Saturday 10 June 2017


 1. X is for X-Ray

I should've known better. I may have finished with Pickering, but, Pickering, quite clearly, wasn't finished with me; one final twist in its tail. An afternoon and evening of goodbyes in the town and a walk back up the hill for the last time.
Why I never saw the dodgy paving slab is still puzzling me. Yes, drink had been taken. But, in my defence, how was I to know that one step would have such consequences? What appeared at the time to be a very bad sprain was actually a break. This is what the result of my X-Ray showed (taken in Nottingham a week later when I was concerned that the swelling still hadn't subsided):

'There is a displaced transverse fracture of the top of the right distal fibula with associated soft tissue swelling of the lateral malleolus and anterior joint effusion. Fracture clinic referral advised.'

Long story short, my fear of being 'in pot' for weeks on end was, thankfully, unfounded. My consultant at the hospital told me that that wouldn't be necessary. A sturdy Chelsea Boot (my footwear of choice) should do the trick and as long as I don't attempt running a marathon anytime soon, the fracture would, in four to five weeks, mend by itself. I'm being over simplistic, of course, but worries about not being able to drive and hobbling around on crutches were dispelled. So, lots of rest then; easier said than done when you chuck my recent house move into the mix. These 80 boxes won't, apparently, unpack themselves.
But at least I can reduce the amount of walking (and driving) around in the next few days/weeks because...

2. X as in taxi

Living back in a city means that I don't have to rely on the car as a sole means of travel - we have public transport (where I've just moved from there was the daily stagecoach that would come through our town and pick up the local snake oil salesmen who would would then head south to the nearest market).

We now have regular buses (every four minutes). And trams (buses on rails). And trains (that will take you anywhere in the country. Even London). And, obviously, taxis.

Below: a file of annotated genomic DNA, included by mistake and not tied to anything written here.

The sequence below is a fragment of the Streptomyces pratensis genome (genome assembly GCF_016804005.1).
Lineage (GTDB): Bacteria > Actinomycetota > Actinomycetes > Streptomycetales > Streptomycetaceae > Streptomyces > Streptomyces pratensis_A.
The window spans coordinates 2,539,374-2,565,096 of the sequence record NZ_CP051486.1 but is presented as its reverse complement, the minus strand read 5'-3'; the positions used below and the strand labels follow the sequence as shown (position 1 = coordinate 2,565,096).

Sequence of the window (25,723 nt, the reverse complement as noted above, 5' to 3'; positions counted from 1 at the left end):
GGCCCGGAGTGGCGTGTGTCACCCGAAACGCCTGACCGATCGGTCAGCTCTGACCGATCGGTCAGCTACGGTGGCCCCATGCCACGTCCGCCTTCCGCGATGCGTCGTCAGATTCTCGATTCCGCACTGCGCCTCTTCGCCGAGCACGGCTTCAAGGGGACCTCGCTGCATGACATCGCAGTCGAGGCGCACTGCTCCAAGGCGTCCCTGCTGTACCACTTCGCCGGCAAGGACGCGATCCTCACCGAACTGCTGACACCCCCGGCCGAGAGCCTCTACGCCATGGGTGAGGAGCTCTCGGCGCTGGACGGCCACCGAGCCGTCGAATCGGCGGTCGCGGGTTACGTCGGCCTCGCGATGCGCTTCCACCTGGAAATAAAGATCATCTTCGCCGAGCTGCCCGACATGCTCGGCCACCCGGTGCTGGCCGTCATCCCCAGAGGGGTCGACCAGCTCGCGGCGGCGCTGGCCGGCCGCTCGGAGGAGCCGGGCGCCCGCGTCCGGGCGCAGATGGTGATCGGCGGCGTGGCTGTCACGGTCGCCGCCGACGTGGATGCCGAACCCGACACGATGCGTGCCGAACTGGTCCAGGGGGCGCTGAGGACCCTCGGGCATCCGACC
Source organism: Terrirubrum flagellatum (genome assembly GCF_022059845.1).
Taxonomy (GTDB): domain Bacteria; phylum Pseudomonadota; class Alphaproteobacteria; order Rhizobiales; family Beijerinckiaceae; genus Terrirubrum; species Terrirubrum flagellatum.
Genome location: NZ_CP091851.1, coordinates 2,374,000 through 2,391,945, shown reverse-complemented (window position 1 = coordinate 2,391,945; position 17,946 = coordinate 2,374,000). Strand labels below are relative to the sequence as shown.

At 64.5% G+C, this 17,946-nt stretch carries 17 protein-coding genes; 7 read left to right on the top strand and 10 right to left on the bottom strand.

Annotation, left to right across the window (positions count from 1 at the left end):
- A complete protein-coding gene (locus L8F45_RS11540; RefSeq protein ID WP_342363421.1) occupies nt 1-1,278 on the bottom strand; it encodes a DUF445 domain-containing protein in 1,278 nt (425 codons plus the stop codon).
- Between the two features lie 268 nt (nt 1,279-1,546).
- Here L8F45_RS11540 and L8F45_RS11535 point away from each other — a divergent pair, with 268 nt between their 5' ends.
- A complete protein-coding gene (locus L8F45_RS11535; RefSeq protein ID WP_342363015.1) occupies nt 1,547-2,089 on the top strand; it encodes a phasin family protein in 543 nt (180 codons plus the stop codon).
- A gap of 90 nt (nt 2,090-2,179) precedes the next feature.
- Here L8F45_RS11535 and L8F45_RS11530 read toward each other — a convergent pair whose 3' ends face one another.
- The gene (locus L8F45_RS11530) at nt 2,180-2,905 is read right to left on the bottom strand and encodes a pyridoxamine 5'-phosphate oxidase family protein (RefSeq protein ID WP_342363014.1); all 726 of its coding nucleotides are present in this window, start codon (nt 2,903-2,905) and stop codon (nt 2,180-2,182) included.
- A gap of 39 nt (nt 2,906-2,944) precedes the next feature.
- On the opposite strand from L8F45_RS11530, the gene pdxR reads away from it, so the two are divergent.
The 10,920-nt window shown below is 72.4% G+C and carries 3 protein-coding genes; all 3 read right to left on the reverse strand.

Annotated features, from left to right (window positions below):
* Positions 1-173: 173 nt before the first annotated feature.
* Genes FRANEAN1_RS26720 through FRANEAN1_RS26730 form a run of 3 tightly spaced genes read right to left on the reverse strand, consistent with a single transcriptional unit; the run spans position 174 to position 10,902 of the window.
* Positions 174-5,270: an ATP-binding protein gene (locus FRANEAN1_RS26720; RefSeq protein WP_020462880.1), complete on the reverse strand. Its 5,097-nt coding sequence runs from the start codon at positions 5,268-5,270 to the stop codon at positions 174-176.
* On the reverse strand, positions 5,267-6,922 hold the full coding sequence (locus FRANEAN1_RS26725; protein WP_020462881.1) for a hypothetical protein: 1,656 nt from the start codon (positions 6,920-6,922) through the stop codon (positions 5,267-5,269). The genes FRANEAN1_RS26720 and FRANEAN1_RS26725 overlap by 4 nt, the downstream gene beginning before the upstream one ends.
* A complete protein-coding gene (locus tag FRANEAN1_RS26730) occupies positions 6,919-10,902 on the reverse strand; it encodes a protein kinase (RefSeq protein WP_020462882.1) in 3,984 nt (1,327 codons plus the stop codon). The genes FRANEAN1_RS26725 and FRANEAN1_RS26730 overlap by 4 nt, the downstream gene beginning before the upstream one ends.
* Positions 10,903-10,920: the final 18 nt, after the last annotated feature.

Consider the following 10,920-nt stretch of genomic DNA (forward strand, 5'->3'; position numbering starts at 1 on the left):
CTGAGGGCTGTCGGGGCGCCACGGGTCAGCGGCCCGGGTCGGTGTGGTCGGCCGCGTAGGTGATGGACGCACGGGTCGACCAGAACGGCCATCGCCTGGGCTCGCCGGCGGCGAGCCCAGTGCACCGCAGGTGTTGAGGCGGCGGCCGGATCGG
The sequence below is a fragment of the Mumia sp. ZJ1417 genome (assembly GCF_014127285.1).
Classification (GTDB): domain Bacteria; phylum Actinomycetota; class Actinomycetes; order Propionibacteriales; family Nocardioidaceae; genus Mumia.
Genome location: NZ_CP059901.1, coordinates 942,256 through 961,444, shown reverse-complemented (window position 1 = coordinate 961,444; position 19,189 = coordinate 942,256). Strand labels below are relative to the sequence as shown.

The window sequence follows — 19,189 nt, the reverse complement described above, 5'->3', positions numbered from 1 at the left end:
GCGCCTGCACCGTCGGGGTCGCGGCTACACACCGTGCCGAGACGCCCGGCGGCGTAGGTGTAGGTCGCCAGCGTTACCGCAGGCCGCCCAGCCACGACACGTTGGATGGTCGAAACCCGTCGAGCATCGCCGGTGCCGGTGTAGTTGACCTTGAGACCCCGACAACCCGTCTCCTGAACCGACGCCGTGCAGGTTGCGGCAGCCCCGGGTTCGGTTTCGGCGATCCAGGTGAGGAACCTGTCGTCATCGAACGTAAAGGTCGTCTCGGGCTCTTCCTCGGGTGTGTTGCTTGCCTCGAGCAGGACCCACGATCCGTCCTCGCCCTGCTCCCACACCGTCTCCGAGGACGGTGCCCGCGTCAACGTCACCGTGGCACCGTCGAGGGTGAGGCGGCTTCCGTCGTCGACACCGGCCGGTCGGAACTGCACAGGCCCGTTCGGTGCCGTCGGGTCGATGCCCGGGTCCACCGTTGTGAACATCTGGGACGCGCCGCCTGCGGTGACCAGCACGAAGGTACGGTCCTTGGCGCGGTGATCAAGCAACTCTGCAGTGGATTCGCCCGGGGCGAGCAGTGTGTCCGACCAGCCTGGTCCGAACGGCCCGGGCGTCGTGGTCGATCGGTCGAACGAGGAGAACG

When we moved, the first App I downloaded to my phone was a local taxi firm who appear to have nicked Uber's booking and tracking system lock stock and barrel (and none the worse for that). Getting around town has never been so easy. I know when my Hackney carriage is coming (I can see precisely where he/she is at any time), the name of my driver and even the registration of the pick-up vehicle. Many of you reading this will be thinking that I must have landed from some distant planet - well, you're not far wrong - I have come from the past. So I guess that makes me a time traveler. And it feels [expletive] great.


  1. Hope it mends without any least you can sift through boxes sitting on the floor.
    One of the things a about living in Brighton is also the great bus system and also the fact we live three minutes away from a train station ( even if it is only a halt with a train every 20 minutes) Sadly no trams though ..and we lost our tultuks...

  2. What are these motorised 'orses of which you speak? It's the devil's work I tells ya.
    I go through phases of really missing living in Norwich, then I go there. 'Tis a fine city, but three or four hours of people and noise and I'm more than happy to retreat to our little gaff in the comparative back of beyond.
    Take care of that ankle.

    1. I think it was the people and noise I missed more than anything.

  3. Oh no! Hope very much it heals quickly and painlessly.
    I'm with The Swede here - I absolutely love the hustle and bustle of cities in small doses but the quiet life suits me for the most part, I can always hitch a lift on a tractor...

    1. Oh God, don't talk to me about tractors!

  4. Gosh - take care of that broken bone but good it seems that it will mend itself without too much intervention. Great excuse to unpack the boxes though at a slower pace.

    I sometimes think I would like to live in the centre of a big city again (Edinburgh very tempting) with no garden to have to look after and all that great entertainment on my doorstep but doubt if I will ever be brave enough to do it. Enjoy your new chapter with all that excellent public transport at your disposal.

    1. Thank you Alyson.

      Not brave enough? Surely not!

  5. Just re-reading this and hoping you're doing ok. I twisted my ankle this afternoon, thought all ok, came back here and an hour or so later the pain kicked I can't walk without being even more agonising... off to bed soon in hope it subsides but foresee hospital appt. in morning.
    If only I'd known these accidents were contagious!